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Clin Sci (Lond). 2008 Jan;114(2):85-97.

Endothelin, sex and hypertension.

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  • 1Department of Pharmacology, Institute of Biomedical Sciences, University of Sao Paulo, 05508-900 Sao Paulo, Brazil.


The ETs (endothelins) comprise a family of three 21-amino-acid peptides (ET-1, ET-2 and ET-3) and 31-amino-acid ETs (ET-1(1-31), ET-2(1-31) and ET-3(1-31)). ET-1 is synthesized from a biologically inactive precursor, big ET-1, by ECEs (ET-converting enzymes). The actions of ET-1 are mediated through activation of the G-protein-coupled ET(A) and ET(B) receptors, which are found in a variety of cells in the cardiovascular and renal systems. ET-1 has potent vasoconstrictor, mitogenic, pro-inflammatory and antinatriuretic properties, which have been implicated in the pathophysiology of a number of cardiovascular diseases. Overexpression of ET-1 has been consistently described in salt-sensitive models of hypertension and in models of renal failure, and has been associated with disease progression. Sex differences are observed in many aspects of mammalian cardiovascular function and pathology. Hypertension, as well as other cardiovascular diseases, is more common in men than in women of similar age. In experimental models of hypertension, males develop an earlier and more severe form of hypertension than do females. Although the reasons for these differences are not well established, the effects of gonadal hormones on arterial, neural and renal mechanisms that control blood pressure are considered contributing factors. Sex differences in the ET-1 pathway, with males displaying higher ET-1 levels, greater ET-1-mediated vasoconstrictor and enhanced pressor responses in comparison with females, are addressed in the present review. Sex-associated differences in the number and function of ET(B) receptors appear to be particularly important in the specific characteristics of hypertension between females and males. Although the gonadal hormones modulate some of the differences in the ET pathway in the cardiovascular system, a better understanding of the exact mechanisms involved in sex-related differences in this peptidergic system is needed. With further insights into these differences, we may learn that men and women could require different antihypertensive regimens.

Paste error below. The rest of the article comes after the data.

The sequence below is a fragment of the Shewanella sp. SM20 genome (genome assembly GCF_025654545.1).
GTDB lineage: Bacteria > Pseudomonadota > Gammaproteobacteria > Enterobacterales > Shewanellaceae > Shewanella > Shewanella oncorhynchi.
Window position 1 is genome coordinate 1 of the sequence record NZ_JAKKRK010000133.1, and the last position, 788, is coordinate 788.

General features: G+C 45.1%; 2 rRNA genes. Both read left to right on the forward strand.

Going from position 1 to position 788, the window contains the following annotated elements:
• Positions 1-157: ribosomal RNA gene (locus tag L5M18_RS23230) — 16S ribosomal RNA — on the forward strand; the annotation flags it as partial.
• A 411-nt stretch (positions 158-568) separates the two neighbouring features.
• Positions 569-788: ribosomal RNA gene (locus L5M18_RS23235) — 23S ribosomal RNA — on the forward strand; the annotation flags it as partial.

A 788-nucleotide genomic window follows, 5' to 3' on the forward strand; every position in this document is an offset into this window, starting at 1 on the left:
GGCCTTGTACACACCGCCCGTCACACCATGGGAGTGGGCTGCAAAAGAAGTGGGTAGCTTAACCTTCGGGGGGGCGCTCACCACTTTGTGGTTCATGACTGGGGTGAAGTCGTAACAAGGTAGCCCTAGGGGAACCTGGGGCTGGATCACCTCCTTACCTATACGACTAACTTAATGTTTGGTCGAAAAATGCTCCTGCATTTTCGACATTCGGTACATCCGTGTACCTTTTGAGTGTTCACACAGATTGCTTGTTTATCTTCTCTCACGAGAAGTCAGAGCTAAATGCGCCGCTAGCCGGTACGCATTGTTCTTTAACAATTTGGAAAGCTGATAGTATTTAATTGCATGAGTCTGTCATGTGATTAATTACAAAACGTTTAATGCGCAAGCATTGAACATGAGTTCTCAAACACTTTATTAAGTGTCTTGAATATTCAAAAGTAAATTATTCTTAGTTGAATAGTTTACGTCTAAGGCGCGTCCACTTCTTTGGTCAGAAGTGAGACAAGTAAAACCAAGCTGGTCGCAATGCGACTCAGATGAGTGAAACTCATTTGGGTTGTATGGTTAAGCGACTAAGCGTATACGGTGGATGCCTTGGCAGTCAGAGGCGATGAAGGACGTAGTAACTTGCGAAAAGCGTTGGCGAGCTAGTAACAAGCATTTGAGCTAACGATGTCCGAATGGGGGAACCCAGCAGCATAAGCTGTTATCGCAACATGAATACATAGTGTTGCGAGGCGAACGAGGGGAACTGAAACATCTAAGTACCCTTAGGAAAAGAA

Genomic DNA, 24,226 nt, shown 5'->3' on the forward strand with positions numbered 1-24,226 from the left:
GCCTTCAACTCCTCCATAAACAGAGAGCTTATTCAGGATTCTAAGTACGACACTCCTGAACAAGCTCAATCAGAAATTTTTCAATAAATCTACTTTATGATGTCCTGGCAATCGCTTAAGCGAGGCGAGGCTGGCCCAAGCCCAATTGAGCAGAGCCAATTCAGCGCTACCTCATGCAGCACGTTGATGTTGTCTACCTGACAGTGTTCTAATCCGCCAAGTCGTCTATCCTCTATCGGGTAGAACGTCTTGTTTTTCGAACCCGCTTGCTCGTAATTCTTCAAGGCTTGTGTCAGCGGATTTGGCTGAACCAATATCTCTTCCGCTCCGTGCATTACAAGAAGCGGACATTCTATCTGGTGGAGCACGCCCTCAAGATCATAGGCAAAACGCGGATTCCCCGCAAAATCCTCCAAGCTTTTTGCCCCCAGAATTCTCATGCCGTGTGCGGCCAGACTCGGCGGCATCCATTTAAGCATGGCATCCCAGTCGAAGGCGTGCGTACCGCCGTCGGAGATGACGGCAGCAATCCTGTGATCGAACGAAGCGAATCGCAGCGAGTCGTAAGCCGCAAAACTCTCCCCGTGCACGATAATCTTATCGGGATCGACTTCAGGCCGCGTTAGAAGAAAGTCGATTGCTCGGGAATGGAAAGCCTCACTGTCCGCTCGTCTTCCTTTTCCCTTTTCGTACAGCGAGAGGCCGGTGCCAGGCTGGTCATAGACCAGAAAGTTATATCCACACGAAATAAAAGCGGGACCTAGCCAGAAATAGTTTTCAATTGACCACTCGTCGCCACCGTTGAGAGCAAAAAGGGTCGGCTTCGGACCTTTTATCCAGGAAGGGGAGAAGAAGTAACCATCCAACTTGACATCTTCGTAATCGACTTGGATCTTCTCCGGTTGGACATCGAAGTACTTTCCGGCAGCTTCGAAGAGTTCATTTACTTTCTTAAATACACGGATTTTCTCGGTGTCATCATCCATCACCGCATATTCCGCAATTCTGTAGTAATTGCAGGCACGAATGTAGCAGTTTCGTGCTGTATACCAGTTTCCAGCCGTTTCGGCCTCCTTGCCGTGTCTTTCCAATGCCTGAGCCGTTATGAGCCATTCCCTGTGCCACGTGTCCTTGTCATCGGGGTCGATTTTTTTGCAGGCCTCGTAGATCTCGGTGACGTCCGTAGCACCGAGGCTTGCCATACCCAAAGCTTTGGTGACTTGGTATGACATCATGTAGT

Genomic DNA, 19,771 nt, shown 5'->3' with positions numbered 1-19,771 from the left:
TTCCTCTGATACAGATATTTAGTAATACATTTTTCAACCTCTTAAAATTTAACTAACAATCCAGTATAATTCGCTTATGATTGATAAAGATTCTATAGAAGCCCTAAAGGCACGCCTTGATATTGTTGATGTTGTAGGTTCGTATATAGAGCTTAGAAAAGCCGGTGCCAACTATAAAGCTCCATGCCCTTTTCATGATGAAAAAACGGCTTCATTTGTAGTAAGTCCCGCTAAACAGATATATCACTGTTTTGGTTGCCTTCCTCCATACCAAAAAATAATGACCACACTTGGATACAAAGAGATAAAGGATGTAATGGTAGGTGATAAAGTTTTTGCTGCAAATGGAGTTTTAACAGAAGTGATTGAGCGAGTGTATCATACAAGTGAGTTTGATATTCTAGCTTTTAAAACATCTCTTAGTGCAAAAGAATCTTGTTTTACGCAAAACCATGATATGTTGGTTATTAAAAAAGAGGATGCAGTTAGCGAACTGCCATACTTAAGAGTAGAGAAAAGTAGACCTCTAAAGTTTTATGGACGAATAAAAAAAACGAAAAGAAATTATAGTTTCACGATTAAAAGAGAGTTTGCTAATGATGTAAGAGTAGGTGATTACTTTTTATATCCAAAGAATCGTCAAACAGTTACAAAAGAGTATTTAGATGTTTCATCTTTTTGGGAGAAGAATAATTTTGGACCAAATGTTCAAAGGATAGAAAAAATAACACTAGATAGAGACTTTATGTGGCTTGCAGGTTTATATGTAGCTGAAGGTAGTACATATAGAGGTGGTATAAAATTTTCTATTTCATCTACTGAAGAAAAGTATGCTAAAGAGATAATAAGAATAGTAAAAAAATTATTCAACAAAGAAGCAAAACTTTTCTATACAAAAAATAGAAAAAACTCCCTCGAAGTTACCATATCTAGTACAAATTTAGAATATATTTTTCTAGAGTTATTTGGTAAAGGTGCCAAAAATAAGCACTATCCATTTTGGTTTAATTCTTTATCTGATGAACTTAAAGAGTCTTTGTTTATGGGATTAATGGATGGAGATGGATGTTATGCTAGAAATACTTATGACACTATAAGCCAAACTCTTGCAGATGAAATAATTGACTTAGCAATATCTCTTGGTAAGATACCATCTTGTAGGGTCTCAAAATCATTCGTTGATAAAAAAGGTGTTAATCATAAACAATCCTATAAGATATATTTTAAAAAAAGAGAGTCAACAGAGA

[PubMed - indexed for MEDLINE]
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